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Slip and Fall

  • By: Jeffrey Shaw, Esq.
  • Published: August 30, 2019

Faulty stairs, freshly mopped or waxed floors with no visible warnings, ice, snow, cracked sidewalks, spills—there are an infinite number of causes for slip and fall accidents. If you’re moving, a slip and fall injury can happen. Sometimes injuries happen due to our own carelessness, or an error in judgment; we’ve all experienced that terrifying moment when you simply trip over your own feet, drag your feet and stumble, etc. and nearly fall flat on your face. It’s an awful experience, but it’s part of life and it happens. Fortunately, our bodies and brains compensate and coordinate an emergency action, such as a quick step or hand grab, that helps us to avoid the painful fall just in the nick…Read More

  • By: Jeffrey Shaw, Esq.
  • Published: May 2, 2019

Combine the yeast and 2 cups warm water in a mixing bowl and stir to dissolve. Add the butter, sugar and salt. Use a wooden spoon to stir in one-third of the flour until smooth. Add another third of the flour and stir, then turn it out onto a floured board to knead. Knead it over 15 minutes, adding the rest of the flour as you knead. Don’t let it get dry too fast; it should stay sticky. Put the dough in a buttered bowl and cover with plastic wrap. Let it rise for 1 hour. Knead the dough another 5 minutes, place it back in the bowl and let it rise another hour. Butter 2 loaf pans. Shape the…Read More

  • By: Jeffrey Shaw, Esq.
  • Published: March 14, 2019

The answer is “sort of.” While this answer might not satisfy those people who require a simple “yes” or “no” answer to tough questions, let me try to explain Indiana premises liability case law. In order to prevail on a slip and fall case in Indiana, the injured person must prove: (1) a hazardous condition on the property caused the fall; and (2) the defendant had “notice” of the hazard. This might sound easy to understand, but it can prove to be difficult to the person who is not comfortable with interpretation of law. Being able to prove these two essential elements is required to move your lawsuit in front of a jury for deliberation. Frequently, a defendant landowner’s attorney…Read More

  • By: Jeffrey Shaw, Esq.
  • Published: March 6, 2019

One of the common complaints about lawyers by the public is that “legalese” makes it impossible to understand the clear intent of parties to a contract. The public believes that “magic language” exists in contracts and that failure to comply with makes a contract invalid or a will have no effect. This type of belief is not good for the legal justice system. There is a movement to make the law more accessible for the public at large. For example, jury instructions are being modified to “clear language” for jurors. Small claims courts do not require an attorney to represent a party. And there is more. But, there are times when strict adherence to precise language is still necessary for…Read More

  • By: Jeffrey Shaw, Esq.
  • Published: December 16, 2018

Although the title of this blog post might seem ridiculous at first blush, I’m personally surprised that businesses who invite customers upon their land for products or services have not tried to sneak “waivers of liability” into receipts…yet. And, as you can see from my photo above, I spend a lot more time at McDonald’s than I do at a local gym. Keep reading…you’ll see why that’s important below in our 3-part series on Exculpatory Clauses under Indiana law. First, let’s examine Indiana law with regard to whether individuals can “waive” or “forfeit” the right to sue a landowner for accidents that occur on that property that injure others. These waivers are called “exculpatory clauses” under Indiana law and under…Read More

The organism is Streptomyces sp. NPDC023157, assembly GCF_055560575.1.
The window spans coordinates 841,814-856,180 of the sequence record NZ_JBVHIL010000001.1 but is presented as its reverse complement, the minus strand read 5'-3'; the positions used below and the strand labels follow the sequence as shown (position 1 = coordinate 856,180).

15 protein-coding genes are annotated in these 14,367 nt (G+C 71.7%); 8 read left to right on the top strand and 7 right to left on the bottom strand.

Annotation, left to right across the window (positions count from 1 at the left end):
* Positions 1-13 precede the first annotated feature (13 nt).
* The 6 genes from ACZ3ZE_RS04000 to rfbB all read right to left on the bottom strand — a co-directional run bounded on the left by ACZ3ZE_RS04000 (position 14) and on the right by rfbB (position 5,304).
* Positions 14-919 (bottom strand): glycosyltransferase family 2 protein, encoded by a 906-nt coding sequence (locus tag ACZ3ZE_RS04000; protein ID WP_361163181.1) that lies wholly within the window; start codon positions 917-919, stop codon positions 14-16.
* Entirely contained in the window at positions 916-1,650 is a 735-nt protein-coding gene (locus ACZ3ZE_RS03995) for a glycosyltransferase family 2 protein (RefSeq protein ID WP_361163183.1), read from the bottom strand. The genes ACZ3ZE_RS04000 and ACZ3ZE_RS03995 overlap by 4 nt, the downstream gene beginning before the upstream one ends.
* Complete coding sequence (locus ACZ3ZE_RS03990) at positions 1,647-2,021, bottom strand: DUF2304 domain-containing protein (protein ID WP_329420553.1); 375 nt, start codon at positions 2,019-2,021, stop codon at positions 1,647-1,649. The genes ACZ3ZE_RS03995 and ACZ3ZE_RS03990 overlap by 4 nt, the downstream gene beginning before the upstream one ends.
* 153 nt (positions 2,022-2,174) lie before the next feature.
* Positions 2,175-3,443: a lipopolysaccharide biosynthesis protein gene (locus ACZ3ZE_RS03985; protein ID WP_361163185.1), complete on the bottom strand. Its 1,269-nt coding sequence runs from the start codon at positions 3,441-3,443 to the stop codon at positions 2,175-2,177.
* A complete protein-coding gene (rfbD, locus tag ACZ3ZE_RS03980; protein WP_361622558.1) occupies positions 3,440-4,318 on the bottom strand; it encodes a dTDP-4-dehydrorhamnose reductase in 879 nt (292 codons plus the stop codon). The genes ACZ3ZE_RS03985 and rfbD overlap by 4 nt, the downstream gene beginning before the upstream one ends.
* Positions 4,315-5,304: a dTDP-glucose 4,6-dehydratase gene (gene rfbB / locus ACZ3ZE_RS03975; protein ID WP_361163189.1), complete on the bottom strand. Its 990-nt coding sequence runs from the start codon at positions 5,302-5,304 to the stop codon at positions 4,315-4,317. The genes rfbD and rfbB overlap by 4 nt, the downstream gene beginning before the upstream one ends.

• By: Jeffrey Shaw, Esq.
  • Published: October 5, 2018

Not very often. But, automatic exclusion by a Judge is not always the right legal ruling. Usually this topic comes up when clients ask if I can mention other similar trips or falls on the defendant’s property that occurred before our incident at an upcoming trial. The most common situation involves “another fall” involving a different person who fell on the same day — often overheard by my client from store employees. When I try to explain that other falls and prior incidents are difficult to allow a jury to hear, I am often met with quizzical looks from my clients. I try to explain the success of being able to mention a prior slip and fall to a jury…Read More

  • By: Jeffrey Shaw, Esq.
  • Published: July 23, 2017

When It Comes To Unpaid Medical Bills, An Injured Person Can Feel Victimized A Second Time. One of the most common complaints received from clients concerns unpaid medical bills while a case is pending. I remind clients that until and unless you prove your case of negligence against a wrongdoer in a court of law, the medical providers have a right to be paid for the medical services they provided you. This includes the right to seek collection of the unpaid medical expenses associated with your treatment. Remember, those medical professionals provided a service — treatment of your injuries. And they were not a participant in the incident that caused your injuries. Consequently, they have a contractual right to seek…Read More

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